We therefore pressed for an amendment to the bill to allow for this. We were very pleased that the Parliament’s Equal Opportunities Committee recommended that this change be made, in their stage 1 report on the bill. The Scottish Government then proposed an amendment to the bill to allow gender-neutral marriage ceremony wording, and the amendment was agreed by the Equal Opportunities Committee unanimously on the first day of stage 2.
Civil partners from outwith Scotland are barred from marrying
The bill allows same-sex couples to come to Scotland from abroad and marry here, whether or not their home country recognises same-sex marriage. And couples who are already in a civil partnership will be able to marry here, which changes their civil partnership to a marriage. But as in the original version of the bill that is only allowed if the couple registered their civil partnership in Scotland. We believe that couples who registered a civil partnership abroad and then moved to Scotland should be able to marry here also. Without that, they may in effect be barred from marrying altogether, because returning to their country of origin to dissolve their civil partnership may be completely impractical.
We have been pressing for an amendment to the bill to allow this, and we were very happy that the Parliament’s Equal Opportunities Committee recommended that this change be made, in their stage 1 report on the bill. The Scottish Government then proposed an amendment to the bill to allow couples who registered a civil partnership outwith Scotland to marry here, and the amendment was agreed by the Equal Opportunities Committee unanimously on the first day of stage 2. The details of how this will work will be in regulations that the Scottish Government will consult on and put in place before the bill comes into effect.
The bill does not allow mixed-sex civil partnership
Civil partnership will continue to be available only to same-sex couples.
Opening civil partnership to all couples regardless of gender has always been part of Scotland’s Equal Marriage campaign. We very much welcome the commitment made by the Scottish Government on 27th June 2013, to conduct a review of civil partnership law, “driven by the need to consider the position on opposite sex civil partnership”. We will be pressing for that review to start without delay, and, once it is complete, for prompt legislation to open up civil partnership in Scotland to couples regardless of their gender. This will also make it possible for a person in a civil partnership to get gender recognition without the need to change their civil partnership to a marriage.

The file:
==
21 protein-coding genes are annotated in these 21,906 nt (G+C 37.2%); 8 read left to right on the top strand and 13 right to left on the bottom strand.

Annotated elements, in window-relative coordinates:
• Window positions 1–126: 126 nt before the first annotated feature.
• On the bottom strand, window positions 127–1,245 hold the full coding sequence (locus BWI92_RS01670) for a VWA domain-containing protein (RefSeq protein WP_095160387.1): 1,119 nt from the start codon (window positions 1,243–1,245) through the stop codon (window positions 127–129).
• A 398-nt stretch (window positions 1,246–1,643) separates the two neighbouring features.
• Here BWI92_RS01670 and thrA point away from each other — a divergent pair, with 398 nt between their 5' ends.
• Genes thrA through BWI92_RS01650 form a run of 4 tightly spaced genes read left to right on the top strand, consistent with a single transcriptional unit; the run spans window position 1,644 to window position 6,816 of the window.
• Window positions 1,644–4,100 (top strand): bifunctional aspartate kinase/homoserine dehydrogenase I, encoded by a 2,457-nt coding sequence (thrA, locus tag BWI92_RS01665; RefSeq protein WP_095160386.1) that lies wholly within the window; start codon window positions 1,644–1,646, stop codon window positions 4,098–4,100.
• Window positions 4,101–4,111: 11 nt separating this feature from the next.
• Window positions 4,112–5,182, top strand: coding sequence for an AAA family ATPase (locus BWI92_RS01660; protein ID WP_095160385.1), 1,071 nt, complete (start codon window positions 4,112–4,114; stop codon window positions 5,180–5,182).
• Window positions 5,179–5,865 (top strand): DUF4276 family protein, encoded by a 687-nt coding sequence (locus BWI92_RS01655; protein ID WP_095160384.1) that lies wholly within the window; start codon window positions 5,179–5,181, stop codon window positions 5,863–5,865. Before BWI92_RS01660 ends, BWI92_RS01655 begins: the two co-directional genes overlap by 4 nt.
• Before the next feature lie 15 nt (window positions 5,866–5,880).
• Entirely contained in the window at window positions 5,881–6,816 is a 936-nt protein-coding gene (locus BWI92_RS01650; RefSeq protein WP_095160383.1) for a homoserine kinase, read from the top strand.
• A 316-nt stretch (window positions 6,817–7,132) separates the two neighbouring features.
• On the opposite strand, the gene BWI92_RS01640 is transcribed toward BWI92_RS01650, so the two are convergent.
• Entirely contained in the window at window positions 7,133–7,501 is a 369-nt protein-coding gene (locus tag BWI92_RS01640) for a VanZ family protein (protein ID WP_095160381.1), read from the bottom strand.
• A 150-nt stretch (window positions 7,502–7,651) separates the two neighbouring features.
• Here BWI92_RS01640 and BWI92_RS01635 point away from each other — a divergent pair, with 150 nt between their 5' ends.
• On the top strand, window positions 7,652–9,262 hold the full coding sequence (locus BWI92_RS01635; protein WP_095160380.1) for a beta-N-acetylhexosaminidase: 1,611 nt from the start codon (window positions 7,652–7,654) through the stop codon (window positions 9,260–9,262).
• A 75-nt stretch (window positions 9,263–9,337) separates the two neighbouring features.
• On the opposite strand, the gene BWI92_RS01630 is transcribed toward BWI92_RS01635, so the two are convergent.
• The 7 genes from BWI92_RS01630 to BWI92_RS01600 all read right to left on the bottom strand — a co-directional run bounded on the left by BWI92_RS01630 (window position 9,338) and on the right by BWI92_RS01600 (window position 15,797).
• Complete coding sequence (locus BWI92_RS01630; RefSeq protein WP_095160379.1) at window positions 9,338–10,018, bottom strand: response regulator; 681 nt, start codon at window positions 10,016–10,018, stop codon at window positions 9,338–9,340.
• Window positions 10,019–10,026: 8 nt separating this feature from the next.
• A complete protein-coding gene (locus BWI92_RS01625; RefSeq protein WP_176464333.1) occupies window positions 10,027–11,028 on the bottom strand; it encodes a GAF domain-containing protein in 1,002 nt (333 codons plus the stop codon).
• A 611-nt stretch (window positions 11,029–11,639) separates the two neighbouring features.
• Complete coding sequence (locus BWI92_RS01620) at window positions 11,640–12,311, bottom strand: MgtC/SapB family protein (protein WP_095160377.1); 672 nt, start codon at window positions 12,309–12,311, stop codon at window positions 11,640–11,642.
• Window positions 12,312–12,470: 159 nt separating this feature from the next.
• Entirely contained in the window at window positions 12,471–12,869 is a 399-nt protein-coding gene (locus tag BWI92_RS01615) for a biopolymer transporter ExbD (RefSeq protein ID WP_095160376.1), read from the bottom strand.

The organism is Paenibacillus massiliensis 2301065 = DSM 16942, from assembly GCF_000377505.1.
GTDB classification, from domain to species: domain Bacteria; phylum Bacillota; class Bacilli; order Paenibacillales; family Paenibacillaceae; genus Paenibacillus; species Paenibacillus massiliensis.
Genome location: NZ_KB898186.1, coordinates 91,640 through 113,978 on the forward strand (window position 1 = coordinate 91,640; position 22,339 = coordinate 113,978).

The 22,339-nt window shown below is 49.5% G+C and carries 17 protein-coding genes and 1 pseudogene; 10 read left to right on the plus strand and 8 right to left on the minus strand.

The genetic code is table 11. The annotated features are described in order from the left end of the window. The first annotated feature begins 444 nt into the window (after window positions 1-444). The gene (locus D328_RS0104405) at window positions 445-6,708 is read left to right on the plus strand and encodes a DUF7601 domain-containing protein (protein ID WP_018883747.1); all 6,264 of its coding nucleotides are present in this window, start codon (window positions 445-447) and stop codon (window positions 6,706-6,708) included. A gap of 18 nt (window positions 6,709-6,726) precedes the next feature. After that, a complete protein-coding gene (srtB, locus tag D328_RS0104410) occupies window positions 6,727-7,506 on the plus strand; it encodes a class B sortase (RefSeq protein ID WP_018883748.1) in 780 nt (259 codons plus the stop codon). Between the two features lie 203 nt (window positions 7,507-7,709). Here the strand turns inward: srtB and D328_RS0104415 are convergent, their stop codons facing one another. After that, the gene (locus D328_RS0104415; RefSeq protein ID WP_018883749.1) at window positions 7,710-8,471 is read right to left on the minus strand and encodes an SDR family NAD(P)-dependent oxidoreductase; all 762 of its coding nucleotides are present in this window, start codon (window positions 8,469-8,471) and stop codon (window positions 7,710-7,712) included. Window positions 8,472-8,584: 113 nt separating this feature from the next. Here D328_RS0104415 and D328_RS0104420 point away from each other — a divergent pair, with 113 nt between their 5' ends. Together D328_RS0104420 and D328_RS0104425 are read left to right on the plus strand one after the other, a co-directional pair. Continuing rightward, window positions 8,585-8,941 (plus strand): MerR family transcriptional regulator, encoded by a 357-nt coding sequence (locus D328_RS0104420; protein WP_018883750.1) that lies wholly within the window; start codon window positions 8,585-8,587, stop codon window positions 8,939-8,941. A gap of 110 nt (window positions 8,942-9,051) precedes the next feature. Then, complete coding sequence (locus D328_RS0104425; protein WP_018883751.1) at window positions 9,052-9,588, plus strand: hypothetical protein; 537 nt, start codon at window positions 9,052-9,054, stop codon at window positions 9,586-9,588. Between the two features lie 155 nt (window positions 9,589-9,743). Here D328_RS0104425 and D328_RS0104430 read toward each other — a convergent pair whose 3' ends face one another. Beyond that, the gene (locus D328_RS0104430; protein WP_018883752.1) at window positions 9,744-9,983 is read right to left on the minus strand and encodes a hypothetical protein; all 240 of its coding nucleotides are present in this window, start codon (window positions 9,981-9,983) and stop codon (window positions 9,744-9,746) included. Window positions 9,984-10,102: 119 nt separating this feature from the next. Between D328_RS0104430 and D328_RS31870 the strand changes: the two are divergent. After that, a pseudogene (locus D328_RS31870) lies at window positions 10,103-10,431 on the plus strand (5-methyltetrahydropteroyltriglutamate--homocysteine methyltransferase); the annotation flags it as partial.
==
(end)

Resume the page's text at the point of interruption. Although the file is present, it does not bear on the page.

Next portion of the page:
Same-sex married couples will not receive the same benefits from private sector pension schemes as mixed-sex married couples do
This is not a problem with the Scottish bill itself, because this area of law is reserved to Westminster (that is, not devolved to the Scottish Parliament). There were unsuccessful attempts to amend the UK Government’s Marriage (Same Sex Couples) Act 2013 to ensure equal pension benefits for same-sex and mixed-sex married couples. The UK Government opposed that, but did agree to a review of the remaining pension inequality, to report by 1st July 2014.
We will contribute to that review, and we will press for the inequality to be removed as soon as possible after the review finishes, by GB wide statutory instrument.